Sunday 23 April 2023
delayed phenology study ▲
Every year we monitor spring and fall phenology of
bat activity in Scandinavia. The results are presented on our web page
We use Song Meter 2 (Wildlife Acoustics) and Anabat Express and
Anabat Swift (Titley Scientific).
The economy usually limit how many phenology stations are covered by the
detectors. Travel and maintenance costs are high, and the main challenge of our
work. However, understanding and keeping up with the technology is time
consuming and complicated, especially when a number of brands and models are
Still, the bulk of our detectors are currently
Anabat Express. But there has been some programming issues related to the
schedule. The challenge has been to include the deployment locations' grid
references. The schedule file cannot be renamed, and Titley Scientific
has not included the possibility to read the schedule files in their software.
In practice this means that the schedule files need to be recreated every time.
However, the Anabat Toolbox, where the schedule is created, is
inconsistent in how it operates. Generally it is required an internet connection
and Java-script to be able to include the deployment coordinates. But sometimes
this does not work. Installing the coordinates manually into the schedule file
should also be possible, but often does not work.
avoid these problems in the future we have pre-programmed a number of schedules
to bypass any malfunction by the Anabat Toolbox. However, if Titley
Scientific would ensure their software to read the schedule files, and that
these files could be renamed, it would make the work of the common bat worker
Stormuseøre. Photo: Leif Yngve Gjerde.
Sunday 2 April 2023
Bat discovered in Daugbjerg Kalkgruber on Danish Jutland ▲
On Wednesday 22 March, the owner of
Daugbjerg Kalkgruber, Carsten Christensen, made a unique find in the history of
the Danish bat fauna. He discovered an individual of the Greater Mouse-eared Bat
(Myotis myotis) on an inspection round of the mines. The bat was
photographed in order to document the find.
It is TV Midtvest in Holstebro who published this on their website on 27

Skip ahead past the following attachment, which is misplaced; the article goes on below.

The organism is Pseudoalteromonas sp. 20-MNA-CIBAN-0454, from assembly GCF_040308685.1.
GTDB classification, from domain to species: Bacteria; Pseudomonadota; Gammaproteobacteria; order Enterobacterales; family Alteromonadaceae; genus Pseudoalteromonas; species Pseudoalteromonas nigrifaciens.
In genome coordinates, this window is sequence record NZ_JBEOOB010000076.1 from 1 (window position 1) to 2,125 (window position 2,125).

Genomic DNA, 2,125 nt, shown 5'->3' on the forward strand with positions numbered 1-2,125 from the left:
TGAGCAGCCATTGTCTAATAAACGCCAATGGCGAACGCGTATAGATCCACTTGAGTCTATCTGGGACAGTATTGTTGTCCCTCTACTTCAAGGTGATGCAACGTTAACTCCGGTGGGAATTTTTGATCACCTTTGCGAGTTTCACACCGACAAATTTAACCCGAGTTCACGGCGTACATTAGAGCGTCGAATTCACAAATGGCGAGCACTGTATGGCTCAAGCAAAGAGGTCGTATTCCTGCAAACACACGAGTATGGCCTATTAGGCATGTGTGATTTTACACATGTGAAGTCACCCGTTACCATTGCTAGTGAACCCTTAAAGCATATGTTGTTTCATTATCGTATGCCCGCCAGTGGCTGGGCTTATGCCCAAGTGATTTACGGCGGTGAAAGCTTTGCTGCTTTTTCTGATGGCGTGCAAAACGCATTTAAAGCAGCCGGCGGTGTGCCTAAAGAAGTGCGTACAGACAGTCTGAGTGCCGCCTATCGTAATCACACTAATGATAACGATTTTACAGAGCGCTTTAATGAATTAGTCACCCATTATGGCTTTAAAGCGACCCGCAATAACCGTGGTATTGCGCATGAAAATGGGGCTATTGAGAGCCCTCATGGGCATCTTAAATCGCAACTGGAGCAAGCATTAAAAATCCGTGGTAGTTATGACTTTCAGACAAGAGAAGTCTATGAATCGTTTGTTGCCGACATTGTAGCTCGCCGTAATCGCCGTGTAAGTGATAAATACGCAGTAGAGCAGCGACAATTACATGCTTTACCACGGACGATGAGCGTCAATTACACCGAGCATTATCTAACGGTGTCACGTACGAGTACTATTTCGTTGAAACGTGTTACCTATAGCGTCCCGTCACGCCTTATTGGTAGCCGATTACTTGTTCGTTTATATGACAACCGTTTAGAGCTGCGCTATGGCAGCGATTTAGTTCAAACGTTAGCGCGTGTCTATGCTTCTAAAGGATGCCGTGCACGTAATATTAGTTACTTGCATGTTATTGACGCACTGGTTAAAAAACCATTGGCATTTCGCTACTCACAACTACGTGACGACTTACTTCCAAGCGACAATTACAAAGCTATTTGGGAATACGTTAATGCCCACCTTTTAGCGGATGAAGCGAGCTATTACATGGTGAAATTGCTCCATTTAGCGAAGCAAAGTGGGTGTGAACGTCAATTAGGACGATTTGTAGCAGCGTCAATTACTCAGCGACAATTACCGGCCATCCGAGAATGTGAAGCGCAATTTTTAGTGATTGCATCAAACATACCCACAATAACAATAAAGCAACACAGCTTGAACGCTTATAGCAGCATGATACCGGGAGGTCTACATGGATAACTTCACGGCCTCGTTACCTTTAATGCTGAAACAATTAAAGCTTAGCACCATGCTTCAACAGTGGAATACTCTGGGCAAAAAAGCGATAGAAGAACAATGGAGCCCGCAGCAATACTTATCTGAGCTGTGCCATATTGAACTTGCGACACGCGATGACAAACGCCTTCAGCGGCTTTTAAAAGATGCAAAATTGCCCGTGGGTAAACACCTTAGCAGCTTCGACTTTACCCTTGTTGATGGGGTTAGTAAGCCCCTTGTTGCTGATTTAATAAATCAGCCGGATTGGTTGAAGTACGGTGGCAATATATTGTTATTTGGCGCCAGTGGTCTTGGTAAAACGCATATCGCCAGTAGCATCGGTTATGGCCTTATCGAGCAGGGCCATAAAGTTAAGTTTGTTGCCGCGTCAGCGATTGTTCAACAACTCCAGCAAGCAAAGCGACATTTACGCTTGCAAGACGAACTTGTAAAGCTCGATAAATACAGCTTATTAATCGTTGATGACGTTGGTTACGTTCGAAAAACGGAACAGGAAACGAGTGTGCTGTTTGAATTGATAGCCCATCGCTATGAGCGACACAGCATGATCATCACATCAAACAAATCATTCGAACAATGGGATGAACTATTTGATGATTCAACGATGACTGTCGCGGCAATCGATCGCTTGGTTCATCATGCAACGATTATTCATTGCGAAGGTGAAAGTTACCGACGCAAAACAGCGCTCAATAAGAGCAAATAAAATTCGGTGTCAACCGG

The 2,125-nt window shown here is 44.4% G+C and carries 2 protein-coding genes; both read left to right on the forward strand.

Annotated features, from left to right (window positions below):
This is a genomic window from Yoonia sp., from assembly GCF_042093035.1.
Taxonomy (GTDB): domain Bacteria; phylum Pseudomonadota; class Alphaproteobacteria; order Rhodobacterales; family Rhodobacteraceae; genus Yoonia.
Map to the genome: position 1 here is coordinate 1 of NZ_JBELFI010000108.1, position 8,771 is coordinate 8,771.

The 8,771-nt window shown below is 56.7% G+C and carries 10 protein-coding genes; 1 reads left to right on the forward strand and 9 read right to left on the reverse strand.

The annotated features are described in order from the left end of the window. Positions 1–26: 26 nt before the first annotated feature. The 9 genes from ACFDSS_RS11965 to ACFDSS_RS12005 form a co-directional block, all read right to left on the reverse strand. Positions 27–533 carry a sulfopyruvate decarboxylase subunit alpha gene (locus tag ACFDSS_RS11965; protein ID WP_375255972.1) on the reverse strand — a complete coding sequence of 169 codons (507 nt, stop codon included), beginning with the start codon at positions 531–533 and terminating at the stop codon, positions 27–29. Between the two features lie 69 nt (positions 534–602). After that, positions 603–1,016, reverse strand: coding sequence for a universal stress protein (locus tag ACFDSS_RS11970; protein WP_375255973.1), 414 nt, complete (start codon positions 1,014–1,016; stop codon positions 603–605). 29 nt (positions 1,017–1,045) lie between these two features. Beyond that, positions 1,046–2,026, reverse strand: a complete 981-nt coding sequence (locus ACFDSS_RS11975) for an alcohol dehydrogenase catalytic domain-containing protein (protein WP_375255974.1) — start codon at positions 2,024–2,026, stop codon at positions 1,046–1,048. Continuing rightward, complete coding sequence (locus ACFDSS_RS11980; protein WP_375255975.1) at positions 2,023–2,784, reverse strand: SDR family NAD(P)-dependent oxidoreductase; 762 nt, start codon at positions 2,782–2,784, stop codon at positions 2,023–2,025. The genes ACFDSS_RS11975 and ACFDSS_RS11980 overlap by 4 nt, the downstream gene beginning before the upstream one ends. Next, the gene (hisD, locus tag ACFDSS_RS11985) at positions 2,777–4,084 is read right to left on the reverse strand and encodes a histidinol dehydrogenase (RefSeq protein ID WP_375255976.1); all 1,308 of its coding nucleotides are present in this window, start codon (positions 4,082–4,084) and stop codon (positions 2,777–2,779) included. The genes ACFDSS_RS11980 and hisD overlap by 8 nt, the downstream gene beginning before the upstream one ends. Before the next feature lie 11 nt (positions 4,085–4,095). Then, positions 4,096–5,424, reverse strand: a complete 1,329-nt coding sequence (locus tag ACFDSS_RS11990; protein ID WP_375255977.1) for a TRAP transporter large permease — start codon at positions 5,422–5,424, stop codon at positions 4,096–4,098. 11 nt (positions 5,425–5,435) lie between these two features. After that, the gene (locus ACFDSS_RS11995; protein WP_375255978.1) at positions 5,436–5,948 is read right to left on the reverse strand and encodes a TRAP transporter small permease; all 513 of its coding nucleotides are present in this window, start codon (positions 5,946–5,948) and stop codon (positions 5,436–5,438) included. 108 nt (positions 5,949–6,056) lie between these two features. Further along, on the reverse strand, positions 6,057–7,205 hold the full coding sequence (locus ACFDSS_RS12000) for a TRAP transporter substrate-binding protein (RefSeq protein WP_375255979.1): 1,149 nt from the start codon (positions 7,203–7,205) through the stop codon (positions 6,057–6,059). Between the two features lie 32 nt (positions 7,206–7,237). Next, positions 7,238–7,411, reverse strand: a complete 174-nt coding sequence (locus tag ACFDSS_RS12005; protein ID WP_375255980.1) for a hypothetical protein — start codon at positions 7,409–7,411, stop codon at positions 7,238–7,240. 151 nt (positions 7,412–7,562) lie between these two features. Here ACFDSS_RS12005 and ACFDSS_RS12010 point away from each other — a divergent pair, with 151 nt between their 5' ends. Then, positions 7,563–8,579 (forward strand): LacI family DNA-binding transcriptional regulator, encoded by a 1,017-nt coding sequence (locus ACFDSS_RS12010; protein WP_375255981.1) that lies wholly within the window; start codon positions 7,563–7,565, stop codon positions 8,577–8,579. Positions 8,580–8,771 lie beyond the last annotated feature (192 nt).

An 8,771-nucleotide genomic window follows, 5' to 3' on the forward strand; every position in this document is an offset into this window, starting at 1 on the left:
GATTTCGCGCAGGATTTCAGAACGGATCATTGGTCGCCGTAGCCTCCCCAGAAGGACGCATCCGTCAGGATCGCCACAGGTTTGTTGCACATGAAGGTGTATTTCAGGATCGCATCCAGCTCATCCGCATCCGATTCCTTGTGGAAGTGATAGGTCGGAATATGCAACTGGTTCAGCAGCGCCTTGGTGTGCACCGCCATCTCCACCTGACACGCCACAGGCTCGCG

The species is widespread in Germany and has a small occurrence in Scania
(Sweden). But in Denmark it has only been registered once before, when a
specimen was found as a mummy in Maribo Cathedral during 2004. Otherwise, four
uncertain sightings have been registered on Lolland and South Zealand during the
Greater Mouse-eared Bat. Photo: Fraçois Schwaab.
Saturday 18 March 2023
Still snow and winter ▲
Last weekend we experienced a lot of new snow in
On monday most of Denmark was covered in snow, while the Stockholm region had a
snow storm. The south of Norway (Sørlandet) and a larger part of central eastern
Norway (Østlandet) received much snow. Furthermore, most of Svealand and Götaland
was covered in snow.
New amounts of snow also came in the next few
During spring it is normal to have periods that
shift between cold and warm weather. However, this years spring is already
starting. Observations of bats in flight has been made on 26. February in Linköping, 28.
February just north of Göteborg (dayrime observation), 2. and 17. March in
Skåne, and on 9. March in Småland.
You can read more about how climate and the seasons influence bat activity
Here you can also find more information on this years early observations.
The latest snowfall arrived on 16.-17. March. The picture is from the
Oslo-area, taken on 18.
March. Photo: Leif Yngve Gjerde.
Saturday 11 March 2023
phenology studies have started ▲
March we started our phenology studies in Scandinavia. A number of passive detectors
are now being prepared for deployment at various localities, where they will
register activity untill end of May. The objective is to monitor flying activity
as number increase towards the summer. Last year we had problems with several of
our detectors, and a poor economy. Now several detectors have been serviced, so
we hope to get a partial season this year.
We encourage people to support our phenology
monitoring program financially, or by hosting a passive detector. We need people
to help in Skåne, eastern Svealand, in
Norrland, København and Bornholm.
Weather data and spring observations are
currently being included in our phenology
These web pages are frequently being upgraded as we are searching for good
solutions for monitoring phenology.
A more extensive report will be included
in our next number of Gudnjoloddi,
as well as in our Annual report.
An AnaBat Swift recording spring activity during 2022. Photo: Leif Yngve Gjerde.
Saturday 18 February 2023
Unusual winter mating activity by the Parti-colored Bat ▲
In 1994 Leif Gjerde started to study the Party-colored Bat's distribution in Skandinavia
during the mating season. All the coastal towns from Halden to Stavanger were